Anti-hunting activists oppose Vermont tradition, conservation

by Mike Covey

I take a great deal of offense to the characterization of Vermont’s outdoor community as having simple “bloodlust” and “killing for pleasure,” yet members of our communities are attacked with this false hyperbole at every turn by agenda-driven activists.

Bear and beaver are both excellent table fare, otter and coyote are beautiful furs, and all the species we pursue by lawful, regulated means have ubiquitous populations that are well managed and healthy. Hunting and trapping are not negative population drivers, and therefore the VT F&W Department has a legal obligation to both steward these species and provide access to them for the public.

The idea that hunting and trapping somehow adversely impact the ability of the non-hunting public to enjoy wildlife is a simple lie. Despite the wild accusations of belligerent anti-hunting activists, the fact remains that our wildlife are healthy, widespread, and available to all citizens to interact with in the manner that suits them… including hunters and trappers.

This assertion that we don’t need to hunt and trap to manage wildlife is arguably false. More important, it is irrelevant.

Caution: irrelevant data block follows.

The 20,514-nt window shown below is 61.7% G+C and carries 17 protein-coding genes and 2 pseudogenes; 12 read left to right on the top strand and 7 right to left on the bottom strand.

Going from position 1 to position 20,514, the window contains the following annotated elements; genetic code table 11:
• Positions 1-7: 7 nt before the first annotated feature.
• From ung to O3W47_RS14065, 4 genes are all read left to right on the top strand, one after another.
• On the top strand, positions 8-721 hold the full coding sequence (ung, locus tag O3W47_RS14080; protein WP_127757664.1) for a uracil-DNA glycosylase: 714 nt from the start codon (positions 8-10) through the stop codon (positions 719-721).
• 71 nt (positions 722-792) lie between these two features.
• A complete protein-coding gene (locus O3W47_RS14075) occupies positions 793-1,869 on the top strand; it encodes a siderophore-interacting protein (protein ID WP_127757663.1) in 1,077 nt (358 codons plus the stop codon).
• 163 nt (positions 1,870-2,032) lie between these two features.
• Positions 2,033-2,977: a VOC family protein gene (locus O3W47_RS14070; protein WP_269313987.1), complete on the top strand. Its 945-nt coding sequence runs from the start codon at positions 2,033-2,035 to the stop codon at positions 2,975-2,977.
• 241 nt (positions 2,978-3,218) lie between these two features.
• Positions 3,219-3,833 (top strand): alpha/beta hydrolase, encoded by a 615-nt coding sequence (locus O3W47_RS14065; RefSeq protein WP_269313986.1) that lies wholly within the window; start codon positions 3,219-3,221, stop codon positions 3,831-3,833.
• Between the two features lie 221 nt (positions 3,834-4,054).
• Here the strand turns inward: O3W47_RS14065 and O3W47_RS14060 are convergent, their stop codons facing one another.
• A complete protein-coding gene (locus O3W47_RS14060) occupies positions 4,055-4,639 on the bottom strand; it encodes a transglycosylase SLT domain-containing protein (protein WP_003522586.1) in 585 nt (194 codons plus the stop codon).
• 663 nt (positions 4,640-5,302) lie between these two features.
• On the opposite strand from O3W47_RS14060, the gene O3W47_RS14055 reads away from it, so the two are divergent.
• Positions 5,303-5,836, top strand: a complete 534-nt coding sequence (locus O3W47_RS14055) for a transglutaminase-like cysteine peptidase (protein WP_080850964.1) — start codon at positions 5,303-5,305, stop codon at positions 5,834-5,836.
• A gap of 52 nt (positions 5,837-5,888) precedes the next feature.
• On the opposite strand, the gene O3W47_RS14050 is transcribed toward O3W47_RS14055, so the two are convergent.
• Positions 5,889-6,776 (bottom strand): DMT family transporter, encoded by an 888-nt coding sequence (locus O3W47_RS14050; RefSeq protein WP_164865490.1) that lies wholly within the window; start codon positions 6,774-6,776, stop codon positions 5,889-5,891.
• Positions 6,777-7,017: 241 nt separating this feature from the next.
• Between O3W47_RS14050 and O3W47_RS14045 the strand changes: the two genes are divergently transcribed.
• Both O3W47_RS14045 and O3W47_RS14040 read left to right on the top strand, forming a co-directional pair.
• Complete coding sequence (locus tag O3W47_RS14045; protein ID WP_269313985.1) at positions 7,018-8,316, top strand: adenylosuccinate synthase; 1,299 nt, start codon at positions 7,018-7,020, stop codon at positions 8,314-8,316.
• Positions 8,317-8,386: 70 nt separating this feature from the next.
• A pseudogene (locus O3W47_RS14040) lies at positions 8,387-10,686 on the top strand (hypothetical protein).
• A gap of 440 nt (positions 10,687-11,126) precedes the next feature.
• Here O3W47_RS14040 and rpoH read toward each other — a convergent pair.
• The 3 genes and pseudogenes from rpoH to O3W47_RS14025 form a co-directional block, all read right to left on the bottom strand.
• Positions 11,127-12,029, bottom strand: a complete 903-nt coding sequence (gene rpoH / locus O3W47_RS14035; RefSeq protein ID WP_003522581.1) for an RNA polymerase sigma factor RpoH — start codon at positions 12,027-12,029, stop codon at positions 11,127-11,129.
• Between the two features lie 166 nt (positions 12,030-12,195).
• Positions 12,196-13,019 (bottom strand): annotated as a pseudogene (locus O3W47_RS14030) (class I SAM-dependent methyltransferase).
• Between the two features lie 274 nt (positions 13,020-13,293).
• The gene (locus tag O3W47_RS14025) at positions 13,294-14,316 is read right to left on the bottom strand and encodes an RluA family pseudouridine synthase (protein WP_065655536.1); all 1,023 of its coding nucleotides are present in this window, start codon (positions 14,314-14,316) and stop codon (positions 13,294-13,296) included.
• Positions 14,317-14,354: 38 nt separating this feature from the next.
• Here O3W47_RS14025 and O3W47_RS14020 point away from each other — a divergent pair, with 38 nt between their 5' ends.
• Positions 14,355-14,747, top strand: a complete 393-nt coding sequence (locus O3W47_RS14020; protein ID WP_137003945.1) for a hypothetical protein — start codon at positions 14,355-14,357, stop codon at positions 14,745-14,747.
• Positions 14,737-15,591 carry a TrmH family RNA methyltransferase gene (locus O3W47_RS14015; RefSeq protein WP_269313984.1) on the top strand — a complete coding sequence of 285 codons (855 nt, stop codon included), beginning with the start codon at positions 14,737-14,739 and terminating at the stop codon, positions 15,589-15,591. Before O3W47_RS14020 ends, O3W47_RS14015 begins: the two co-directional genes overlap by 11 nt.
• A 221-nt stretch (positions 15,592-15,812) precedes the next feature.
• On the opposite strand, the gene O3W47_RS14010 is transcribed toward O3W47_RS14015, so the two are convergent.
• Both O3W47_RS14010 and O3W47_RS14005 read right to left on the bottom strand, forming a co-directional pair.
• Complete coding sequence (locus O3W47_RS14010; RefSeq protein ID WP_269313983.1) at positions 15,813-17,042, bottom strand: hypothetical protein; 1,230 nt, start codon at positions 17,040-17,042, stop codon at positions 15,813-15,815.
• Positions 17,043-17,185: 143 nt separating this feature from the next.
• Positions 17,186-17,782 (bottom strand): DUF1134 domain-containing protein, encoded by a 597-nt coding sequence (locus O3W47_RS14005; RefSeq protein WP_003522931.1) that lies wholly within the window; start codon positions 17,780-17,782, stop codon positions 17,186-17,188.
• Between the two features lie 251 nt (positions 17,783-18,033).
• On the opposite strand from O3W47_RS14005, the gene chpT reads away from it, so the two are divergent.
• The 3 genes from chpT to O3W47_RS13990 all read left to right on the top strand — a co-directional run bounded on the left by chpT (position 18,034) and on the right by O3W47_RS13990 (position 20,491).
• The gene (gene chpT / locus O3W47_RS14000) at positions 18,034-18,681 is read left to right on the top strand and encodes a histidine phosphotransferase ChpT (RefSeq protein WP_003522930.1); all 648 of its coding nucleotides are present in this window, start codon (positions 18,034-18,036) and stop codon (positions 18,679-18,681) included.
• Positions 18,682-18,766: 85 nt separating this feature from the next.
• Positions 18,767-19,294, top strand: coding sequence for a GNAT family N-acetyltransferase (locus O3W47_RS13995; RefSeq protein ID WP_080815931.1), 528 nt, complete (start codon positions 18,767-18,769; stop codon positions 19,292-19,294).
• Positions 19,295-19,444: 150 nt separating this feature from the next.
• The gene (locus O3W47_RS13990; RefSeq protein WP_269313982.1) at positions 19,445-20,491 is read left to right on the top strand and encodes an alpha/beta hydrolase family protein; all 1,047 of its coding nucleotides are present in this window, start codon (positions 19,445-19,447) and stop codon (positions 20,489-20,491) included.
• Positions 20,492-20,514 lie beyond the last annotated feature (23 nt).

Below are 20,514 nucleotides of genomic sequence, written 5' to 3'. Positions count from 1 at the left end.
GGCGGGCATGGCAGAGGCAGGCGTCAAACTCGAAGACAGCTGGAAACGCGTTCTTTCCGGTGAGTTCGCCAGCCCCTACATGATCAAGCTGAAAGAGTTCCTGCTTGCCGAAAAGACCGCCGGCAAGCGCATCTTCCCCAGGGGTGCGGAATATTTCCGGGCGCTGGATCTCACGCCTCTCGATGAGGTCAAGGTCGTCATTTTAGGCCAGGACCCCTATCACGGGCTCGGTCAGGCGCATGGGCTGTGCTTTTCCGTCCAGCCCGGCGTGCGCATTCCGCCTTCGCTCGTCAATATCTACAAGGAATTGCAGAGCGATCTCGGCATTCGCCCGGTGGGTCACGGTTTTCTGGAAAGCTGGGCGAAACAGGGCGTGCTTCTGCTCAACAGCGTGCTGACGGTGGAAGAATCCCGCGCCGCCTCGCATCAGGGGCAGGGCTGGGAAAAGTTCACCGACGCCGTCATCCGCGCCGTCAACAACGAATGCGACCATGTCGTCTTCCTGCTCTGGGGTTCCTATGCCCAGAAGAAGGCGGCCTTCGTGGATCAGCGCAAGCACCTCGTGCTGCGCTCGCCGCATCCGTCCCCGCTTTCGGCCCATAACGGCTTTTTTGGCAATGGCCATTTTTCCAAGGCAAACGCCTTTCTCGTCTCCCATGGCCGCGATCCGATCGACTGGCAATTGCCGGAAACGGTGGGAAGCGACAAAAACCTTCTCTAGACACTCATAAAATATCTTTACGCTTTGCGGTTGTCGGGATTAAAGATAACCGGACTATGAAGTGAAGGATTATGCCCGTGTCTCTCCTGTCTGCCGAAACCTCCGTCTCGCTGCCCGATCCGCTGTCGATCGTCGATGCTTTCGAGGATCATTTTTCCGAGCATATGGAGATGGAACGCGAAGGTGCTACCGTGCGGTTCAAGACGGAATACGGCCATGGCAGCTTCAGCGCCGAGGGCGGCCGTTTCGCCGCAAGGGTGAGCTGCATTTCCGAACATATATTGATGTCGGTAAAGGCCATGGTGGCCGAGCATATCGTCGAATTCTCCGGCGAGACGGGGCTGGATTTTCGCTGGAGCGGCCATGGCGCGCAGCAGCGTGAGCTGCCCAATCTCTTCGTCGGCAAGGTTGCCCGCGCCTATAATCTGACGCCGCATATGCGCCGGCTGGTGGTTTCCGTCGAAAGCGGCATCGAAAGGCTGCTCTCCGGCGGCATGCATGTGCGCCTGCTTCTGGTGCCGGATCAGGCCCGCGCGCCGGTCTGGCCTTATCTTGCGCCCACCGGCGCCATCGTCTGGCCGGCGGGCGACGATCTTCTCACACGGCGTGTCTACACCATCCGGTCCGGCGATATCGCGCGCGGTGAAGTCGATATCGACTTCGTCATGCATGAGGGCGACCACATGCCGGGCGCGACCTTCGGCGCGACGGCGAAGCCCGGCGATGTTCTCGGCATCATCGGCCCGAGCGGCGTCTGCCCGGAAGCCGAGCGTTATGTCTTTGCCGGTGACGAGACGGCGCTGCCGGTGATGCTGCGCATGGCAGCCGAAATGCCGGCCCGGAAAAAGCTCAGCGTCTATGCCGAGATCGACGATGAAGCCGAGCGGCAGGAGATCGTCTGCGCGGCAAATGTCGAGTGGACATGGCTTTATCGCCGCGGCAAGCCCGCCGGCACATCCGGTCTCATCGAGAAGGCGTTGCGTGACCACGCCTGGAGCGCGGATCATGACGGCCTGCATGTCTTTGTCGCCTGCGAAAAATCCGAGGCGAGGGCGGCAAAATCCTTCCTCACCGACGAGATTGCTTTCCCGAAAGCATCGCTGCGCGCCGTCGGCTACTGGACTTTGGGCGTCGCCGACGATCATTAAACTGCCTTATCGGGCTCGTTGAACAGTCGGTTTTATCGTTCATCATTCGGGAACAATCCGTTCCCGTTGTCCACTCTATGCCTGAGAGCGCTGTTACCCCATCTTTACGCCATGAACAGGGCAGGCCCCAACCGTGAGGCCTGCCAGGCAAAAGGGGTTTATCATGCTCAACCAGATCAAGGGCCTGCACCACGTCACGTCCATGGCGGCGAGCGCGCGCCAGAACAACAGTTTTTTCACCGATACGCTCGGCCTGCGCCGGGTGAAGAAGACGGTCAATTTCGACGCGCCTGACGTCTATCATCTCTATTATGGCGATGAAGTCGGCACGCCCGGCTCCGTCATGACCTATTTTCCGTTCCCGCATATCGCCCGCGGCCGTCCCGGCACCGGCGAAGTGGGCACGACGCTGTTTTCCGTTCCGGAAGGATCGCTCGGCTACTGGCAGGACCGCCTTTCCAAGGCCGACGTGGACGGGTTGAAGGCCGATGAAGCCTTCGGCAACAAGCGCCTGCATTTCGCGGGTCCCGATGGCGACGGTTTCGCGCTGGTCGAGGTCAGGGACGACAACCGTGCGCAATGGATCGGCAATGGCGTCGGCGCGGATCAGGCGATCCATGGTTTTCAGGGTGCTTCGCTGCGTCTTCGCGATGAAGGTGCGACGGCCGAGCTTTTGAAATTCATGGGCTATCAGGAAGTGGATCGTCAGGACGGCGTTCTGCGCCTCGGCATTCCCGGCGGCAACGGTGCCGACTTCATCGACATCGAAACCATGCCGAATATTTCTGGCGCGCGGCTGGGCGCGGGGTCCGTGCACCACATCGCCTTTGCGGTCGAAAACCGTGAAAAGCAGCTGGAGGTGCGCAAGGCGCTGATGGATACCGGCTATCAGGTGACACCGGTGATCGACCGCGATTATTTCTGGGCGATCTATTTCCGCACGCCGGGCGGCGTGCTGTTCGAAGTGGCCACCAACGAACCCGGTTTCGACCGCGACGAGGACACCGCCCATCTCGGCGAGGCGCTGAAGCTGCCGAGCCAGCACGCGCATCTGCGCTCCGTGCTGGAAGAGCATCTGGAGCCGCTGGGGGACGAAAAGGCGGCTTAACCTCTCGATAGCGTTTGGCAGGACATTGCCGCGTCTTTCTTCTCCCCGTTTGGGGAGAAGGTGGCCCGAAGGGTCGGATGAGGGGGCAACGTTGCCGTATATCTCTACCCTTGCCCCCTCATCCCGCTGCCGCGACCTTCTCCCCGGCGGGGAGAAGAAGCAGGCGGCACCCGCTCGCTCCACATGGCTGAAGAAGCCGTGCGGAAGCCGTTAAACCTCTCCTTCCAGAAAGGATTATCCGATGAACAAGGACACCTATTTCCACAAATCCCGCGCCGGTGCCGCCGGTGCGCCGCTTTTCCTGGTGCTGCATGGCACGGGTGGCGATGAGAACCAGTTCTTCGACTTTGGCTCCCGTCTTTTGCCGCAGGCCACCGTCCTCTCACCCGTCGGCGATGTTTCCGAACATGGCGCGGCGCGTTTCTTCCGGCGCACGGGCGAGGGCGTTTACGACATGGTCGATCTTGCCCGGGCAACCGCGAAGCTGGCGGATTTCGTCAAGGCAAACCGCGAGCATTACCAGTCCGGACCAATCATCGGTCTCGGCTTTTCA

In the absence of an ecological or biological imperative to reduce hunting, fishing, or trapping, we have a constitutionally protected right to enjoy our lifestyles whether or not it offends the sensibilities of a few extremists. These anti-hunting activists have decided their fellow citizens merit no regard, including even the simple courtesy of a civil debate as is evidenced by elitist, segregationist statements such as, “Less than 14% of Vermonters hunt and less than 1% of Vermonters trap.”, that are perennially used as justification for attempts to eliminate our lifestyles and identities.

Rather than discuss the merits and metrics of the activities they have decided should be banned, they have embarked on a campaign of mudslinging, rhetoric, and sensationalism that should be treated as the appalling attack on our fellow citizens that it is.